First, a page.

Ted Putman, PhD
- PhD – Medical Sciences, Physiology and Pharmacology, McMaster University
- BHK – Kinesiology, University of Windsor
- Dr. Putman’s academic interests began in the areas of Kinesiology and Biology at the University of Windsor where, as an undergraduate (BHK), he developed an interest in skeletal muscle biochemistry.
- After a short period working in the health and fitness industry, he resumed his academic training in the Medical Sciences Graduate Program at McMaster University (PhD) where he investigated metabolic regulation in human skeletal muscle.
- After completing a 3-year Postdoctoral Fellowship (funded by the Medical Research Council of Canada & the Muscular Dystrophy Association of Canada) in the Department of Biochemistry at the University of Konstanz (Germany), Dr. Putman joined the University of Regina as an Assistant Professor (Exercise Biochemistry) in the Departments of Kinesiology and Biology.
- Dr. Putman was subsequently recruited by the University of Alberta to join the Faculty of Kinesiology, Sport, and Recreation (Exercise Biochemistry) as an Assistant Professor and Medical Scholar of the Alberta Heritage Foundation for Medical Research (AHFMR).
- As an Associate Professor he received an AHFMR Senior Scholar Award for integrated multidisciplinary research investigating cellular and molecular aspects of skeletal muscle adaption in healthy and diseased states.
- Dr. Putman also holds a cross appointment in Neuroscience and Mental Health Institute, (Faculty of Medicine & Dentistry).
Skeletal muscle contractions generate the forces that allow us to interact with our environment. The structural and functional characteristics of skeletal muscle fibres determine the nature and quality of those interactions. A post-mitotic tissue, skeletal muscle possesses considerable plasticity that allows it to dramatically change its structural and functional properties to meet new demands placed on it by the external environment. My research uses a rodent model of muscle training (chronic low-frequency electrical stimulation - CLFS) that converts fast contracting (fast-twitch) muscle that fatigues rapidly into a slower contracting, fatigue resistant phenotype. This model forms the primary experimental basis to investigate the mechanistic underpinnings of skeletal muscle plasticity in vivo. Current studies focus on determining: (1) how calcineurin signalling directs CLFS-induced fast-to-slow fibre type transitions; (2) the contributions of muscle progenitor cell populations in directing fast-to-slow fibre type transitions.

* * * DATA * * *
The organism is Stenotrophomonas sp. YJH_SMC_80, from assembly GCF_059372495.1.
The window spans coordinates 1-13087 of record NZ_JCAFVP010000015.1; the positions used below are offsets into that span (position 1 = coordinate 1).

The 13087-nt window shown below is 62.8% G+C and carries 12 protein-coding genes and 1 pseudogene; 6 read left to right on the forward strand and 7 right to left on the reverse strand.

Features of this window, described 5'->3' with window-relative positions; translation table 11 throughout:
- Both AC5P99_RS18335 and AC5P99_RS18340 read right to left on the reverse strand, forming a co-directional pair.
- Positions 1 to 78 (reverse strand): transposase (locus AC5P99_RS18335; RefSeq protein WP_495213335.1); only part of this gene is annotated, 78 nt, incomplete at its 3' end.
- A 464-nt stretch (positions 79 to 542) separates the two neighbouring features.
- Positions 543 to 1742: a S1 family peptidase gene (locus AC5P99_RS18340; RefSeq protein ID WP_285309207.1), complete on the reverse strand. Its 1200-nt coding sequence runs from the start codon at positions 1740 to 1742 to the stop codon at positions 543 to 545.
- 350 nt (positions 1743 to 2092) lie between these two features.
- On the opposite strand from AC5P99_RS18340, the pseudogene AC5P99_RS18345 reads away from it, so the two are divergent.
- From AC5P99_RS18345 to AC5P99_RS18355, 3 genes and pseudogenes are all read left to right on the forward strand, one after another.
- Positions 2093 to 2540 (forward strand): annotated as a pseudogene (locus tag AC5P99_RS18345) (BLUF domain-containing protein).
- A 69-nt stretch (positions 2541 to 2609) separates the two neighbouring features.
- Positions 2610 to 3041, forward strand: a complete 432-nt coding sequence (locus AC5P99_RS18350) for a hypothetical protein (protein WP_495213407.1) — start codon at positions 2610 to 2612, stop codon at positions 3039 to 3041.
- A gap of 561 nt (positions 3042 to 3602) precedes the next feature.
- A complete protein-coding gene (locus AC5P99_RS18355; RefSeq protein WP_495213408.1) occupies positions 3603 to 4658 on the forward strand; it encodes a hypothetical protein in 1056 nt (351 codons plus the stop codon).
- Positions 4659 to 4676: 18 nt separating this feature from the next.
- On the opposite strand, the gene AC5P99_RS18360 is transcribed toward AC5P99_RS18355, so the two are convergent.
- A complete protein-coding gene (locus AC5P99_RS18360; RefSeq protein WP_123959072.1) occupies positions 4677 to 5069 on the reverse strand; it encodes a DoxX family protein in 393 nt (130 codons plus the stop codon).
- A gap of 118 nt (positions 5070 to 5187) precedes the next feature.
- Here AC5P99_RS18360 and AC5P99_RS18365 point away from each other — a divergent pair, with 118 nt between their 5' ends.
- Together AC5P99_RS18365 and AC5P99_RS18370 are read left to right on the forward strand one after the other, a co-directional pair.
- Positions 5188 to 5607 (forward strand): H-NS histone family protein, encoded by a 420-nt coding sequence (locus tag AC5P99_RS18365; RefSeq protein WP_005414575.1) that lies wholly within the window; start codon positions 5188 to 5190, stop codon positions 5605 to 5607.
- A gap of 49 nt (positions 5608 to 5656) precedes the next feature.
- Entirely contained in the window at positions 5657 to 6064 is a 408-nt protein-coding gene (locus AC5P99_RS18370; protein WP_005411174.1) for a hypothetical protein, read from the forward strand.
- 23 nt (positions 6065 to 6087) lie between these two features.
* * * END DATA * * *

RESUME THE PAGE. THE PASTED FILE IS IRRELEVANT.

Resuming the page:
• Senior undergraduate course in Human Gross Anatomy (KIN 400)
• Graduate course in Biochemistry Laboratory Techniques (KIN 517)
• Currently provides supervision to several graduate students.
• Dr. Putman is available to supervise 2 additional graduate students and is now accepting applications.
Dr. Putman is available to supervise 2 additional graduate students and is now accepting applications.
Gallo M, IM MacLean, N Tyreman, KJB Martins, D Syrotuik, T Gordon and CT Putman
American Journal of Physiology: Regulatory, Integrative and Comparative Physiology. 294 (4):R1319-R1328
Putman CT, M Gallo, KJB Martins, IM MacLean, MJ Jendral, T Gordon, DG Syrotuik and WT Dixon
Applied Physiology, Nutrition and Metabolism. 40 (7):671-682
Martins KJB, M St-Louis, GK Murdoch, IM MacLean, P McDonald, WT Dixon, CT Putman and RN Michel.
Journal of Physiology (London). 590 (6):1427-1442
Gordon T, N Tyreman, S Li, CT Putman, J Hegedus
Neurobiology of Disease. 37 (2):412-422
Bhullar AS, CT Putman and VC Mazurak
Nutrition and Metabolic Insights. 9 (1):1-10